Using A Discounted Broker, Is It Smart?

Read This Before Choosing A Discount Broker

The neighbors up the street are selling their house. They just moved in last summer, but they’ve done a lot, you’ve heard — completely redoing the kitchen and remodeling the attic. The For Sale sign out front carries a familiar corporate logo -- but also the whiff of an anonymous discount broker.

On Sunday, you notice signs pointing to the open house.  You also learn the listing is $1.1 million. Did they price it themselves, too? Uh-oh, you think, that house is going to sit on the market forever.

I can tell you with almost 100 percent certainty that the owner of the house is using a discount broker — and the kind that doesn’t do much more than list it on the Multiple Listing Service (MLS).  

I’d guess, too, that the owners are worried about getting their money back after brief ownership. They’re probably thinking a discount firm will help them save on the commission.

Yet in the long run, they might not save at all. In fact, they probably won’t net as much as they might have with a full-service Realtor.

But let’s not get ahead of ourselves. First, let me explain the difference between a discount broker and a full-service real estate firm, like the Donna Kerr Group.

In a traditional home sale, about 5% to 6% goes to commissions. About 50 percent, or 2.5% to 3%, goes to the listing broker while the other 2.5% to 3% goes to the agent that brings the buyer. 

But in recent years, there’s been an increase in the number of alternative real estate brokerages that charge less than the traditional rates. The services they provide can range a lot. Rarely, however, do they meet the same service standard as a full-service firm.

Some discount brokerages work by taking a discounted percentage of the sales price at closing. That can be as low as 1% in some cases. But don’t forget that you’ll still need to pay the buyer’s broker half — usually 2.5% to 3%.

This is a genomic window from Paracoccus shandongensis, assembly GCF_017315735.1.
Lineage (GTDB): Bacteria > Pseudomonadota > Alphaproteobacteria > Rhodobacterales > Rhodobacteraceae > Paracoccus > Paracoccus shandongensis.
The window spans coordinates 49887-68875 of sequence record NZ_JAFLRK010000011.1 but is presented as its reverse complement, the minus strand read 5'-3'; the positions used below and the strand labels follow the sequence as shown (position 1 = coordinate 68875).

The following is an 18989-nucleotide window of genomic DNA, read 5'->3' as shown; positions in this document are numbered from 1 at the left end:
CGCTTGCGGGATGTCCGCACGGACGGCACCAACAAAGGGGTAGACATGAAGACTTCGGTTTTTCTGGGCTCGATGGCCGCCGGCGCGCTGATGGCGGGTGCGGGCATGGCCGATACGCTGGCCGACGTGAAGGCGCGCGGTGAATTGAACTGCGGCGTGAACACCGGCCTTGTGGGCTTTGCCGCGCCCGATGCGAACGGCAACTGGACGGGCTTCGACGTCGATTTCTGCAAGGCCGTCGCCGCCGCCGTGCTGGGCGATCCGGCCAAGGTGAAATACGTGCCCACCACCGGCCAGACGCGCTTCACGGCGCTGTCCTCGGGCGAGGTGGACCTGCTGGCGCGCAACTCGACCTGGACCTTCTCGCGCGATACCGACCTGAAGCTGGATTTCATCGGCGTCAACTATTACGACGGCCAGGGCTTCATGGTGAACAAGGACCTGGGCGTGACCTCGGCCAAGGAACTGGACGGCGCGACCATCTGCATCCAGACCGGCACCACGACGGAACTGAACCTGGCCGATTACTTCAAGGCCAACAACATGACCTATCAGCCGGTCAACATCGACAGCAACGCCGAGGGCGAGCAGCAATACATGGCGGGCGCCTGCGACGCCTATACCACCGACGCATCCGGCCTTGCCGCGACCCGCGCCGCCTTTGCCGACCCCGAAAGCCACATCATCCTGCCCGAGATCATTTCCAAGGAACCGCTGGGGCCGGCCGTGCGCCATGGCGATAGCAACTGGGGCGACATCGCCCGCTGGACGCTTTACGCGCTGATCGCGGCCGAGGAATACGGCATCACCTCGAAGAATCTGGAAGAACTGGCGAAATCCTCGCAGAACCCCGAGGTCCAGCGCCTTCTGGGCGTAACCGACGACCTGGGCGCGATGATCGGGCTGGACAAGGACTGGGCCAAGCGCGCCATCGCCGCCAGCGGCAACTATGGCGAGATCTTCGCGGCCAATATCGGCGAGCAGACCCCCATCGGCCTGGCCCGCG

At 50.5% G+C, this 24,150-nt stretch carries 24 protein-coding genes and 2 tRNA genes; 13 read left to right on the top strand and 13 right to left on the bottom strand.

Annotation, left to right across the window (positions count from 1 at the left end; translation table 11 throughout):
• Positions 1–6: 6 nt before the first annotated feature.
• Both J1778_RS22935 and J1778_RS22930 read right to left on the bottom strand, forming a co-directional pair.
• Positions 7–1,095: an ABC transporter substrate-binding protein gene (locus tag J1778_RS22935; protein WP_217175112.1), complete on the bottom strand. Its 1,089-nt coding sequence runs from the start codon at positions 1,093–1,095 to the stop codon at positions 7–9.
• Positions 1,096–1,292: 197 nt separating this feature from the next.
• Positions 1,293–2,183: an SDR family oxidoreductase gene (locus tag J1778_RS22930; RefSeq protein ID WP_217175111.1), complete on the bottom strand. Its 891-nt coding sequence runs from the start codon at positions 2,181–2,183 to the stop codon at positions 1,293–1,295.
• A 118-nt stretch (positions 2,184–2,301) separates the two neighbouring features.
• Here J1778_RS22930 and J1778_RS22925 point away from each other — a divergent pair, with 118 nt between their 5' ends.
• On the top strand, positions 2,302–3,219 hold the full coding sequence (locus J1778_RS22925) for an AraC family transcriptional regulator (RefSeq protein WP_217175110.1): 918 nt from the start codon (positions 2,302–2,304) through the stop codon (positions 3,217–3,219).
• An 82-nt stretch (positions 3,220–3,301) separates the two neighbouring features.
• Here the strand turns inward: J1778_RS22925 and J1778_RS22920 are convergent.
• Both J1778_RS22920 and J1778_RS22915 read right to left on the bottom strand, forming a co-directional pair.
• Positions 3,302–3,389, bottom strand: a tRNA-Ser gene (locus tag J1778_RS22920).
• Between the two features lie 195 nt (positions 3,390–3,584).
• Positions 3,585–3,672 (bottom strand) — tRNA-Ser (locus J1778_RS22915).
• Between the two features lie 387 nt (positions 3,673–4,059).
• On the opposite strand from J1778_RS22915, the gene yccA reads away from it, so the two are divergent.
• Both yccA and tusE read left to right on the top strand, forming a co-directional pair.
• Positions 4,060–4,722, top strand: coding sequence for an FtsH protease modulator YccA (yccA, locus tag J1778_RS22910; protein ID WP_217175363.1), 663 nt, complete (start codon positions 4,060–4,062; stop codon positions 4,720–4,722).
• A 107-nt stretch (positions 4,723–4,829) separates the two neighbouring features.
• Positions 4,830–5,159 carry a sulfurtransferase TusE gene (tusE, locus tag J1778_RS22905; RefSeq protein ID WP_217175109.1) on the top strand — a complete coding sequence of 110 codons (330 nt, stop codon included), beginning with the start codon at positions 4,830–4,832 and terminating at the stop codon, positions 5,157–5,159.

Rather than a discounted commission, other companies charge you a flat fee, and some make you pay that fee upfront before your house sells. That fee can run into the thousands of dollars. But here again, you’ll still have to pay a fee to the buyer’s broker. 

But what do these discount deals really get you? And are you really able to make up for what you’ve lost? And where are these companies scrimping to recoup that discount?

A full-service locally-focused broker like the Donna Kerr Group takes the time to compare your home to comparable sales in your area to set the right sales price for your house. You might worry about setting too low a price, but there’s also danger in setting the price too high. Prospective buyers won’t tell you the price is too high, they just won’t buy. Then your house will sit too long on the market and appear less valuable than it is. This could ultimately lead to a lower-than-market sales price. 

A full-service Realtor can provide guidance on how to maximize buyer appeal through cost-effective updates and property prep that aims to eliminate negative selling points and accentuate the positives. Getting the highest sale price doesn’t happen by accident—it takes know-how to maximize return with minimal investment.  A full- service brokerage should also stage your house, create professional photos and potentially videos for the listing that highlight all of its best features, present a polished image at the open house with brochures and with a knowledgeable, locally-based agent to answer questions and rely on his or her networks to contact potential buyers and show the house to other agents.

At DKG, our agents field all questions from prospective buyers, assist with the sales negotiations, and handle any last-minute hiccups — like a problem with the inspection. In other words, there’s a reason we’re full-service.

Discount brokers may offer some of these services, but as the seller, you’re often expected to carry most of the burden on your own. Why? Because discount brokers try to make up for lower commissions and fees by selling more houses. That means they simply don’t have the time to be fully available to you or the people interested in buying your house.

A bare-bones, flat fee broker, for example, will often just provide a listing in the MLS, a lockbox, and a yard sign. This means you, as a seller, better be a top-shelf salesperson and negotiator, which few sellers are. 

Discount brokerages’ agent compensation models also vary. For example, they may have salaried agents whose compensation doesn’t directly correlate with getting the most money for your home sale.  

Bottom Line

Whatever the model or the service plan, the numbers speak for themselves. While a discounted listing commission may seem enticing in the beginning of the process when you’re focusing on costs and potential cash outlay, what really matters is the final number that you’ll be walking away with at the settlement table. If saving $10,000 in commission means foregoing $50,000 in the additional sales price, have you really saved? 

I sure hope that’s not the case with your neighbors up the street.



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